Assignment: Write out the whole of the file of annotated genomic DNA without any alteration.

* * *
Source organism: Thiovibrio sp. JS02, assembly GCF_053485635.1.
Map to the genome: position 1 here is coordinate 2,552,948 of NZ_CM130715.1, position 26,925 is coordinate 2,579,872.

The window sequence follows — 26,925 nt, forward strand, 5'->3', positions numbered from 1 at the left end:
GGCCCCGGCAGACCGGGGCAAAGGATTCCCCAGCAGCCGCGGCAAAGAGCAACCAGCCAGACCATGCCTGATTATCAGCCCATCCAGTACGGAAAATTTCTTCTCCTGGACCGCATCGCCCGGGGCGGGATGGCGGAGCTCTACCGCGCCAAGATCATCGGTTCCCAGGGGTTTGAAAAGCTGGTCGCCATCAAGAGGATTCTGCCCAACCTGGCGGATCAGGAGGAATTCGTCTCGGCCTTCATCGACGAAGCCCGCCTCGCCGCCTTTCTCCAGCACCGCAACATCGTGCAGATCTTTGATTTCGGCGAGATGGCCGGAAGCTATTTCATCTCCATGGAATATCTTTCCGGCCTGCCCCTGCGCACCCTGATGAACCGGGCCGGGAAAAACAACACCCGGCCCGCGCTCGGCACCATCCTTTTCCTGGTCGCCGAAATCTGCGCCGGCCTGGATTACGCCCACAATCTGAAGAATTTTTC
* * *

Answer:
Source organism: Thiovibrio sp. JS02, assembly GCF_053485635.1.
Map to the genome: position 1 here is coordinate 2,552,948 of NZ_CM130715.1, position 26,925 is coordinate 2,579,872.

The window sequence follows — 26,925 nt, forward strand, 5'->3', positions numbered from 1 at the left end:
GGCCCCGGCAGACCGGGGCAAAGGATTCCCCAGCAGCCGCGGCAAAGAGCAACCAGCCAGACCATGCCTGATTATCAGCCCATCCAGTACGGAAAATTTCTTCTCCTGGACCGCATCGCCCGGGGCGGGATGGCGGAGCTCTACCGCGCCAAGATCATCGGTTCCCAGGGGTTTGAAAAGCTGGTCGCCATCAAGAGGATTCTGCCCAACCTGGCGGATCAGGAGGAATTCGTCTCGGCCTTCATCGACGAAGCCCGCCTCGCCGCCTTTCTCCAGCACCGCAACATCGTGCAGATCTTTGATTTCGGCGAGATGGCCGGAAGCTATTTCATCTCCATGGAATATCTTTCCGGCCTGCCCCTGCGCACCCTGATGAACCGGGCCGGGAAAAACAACACCCGGCCCGCGCTCGGCACCATCCTTTTCCTGGTCGCCGAAATCTGCGCCGGCCTGGATTACGCCCACAATCTGAAGAATTTTTC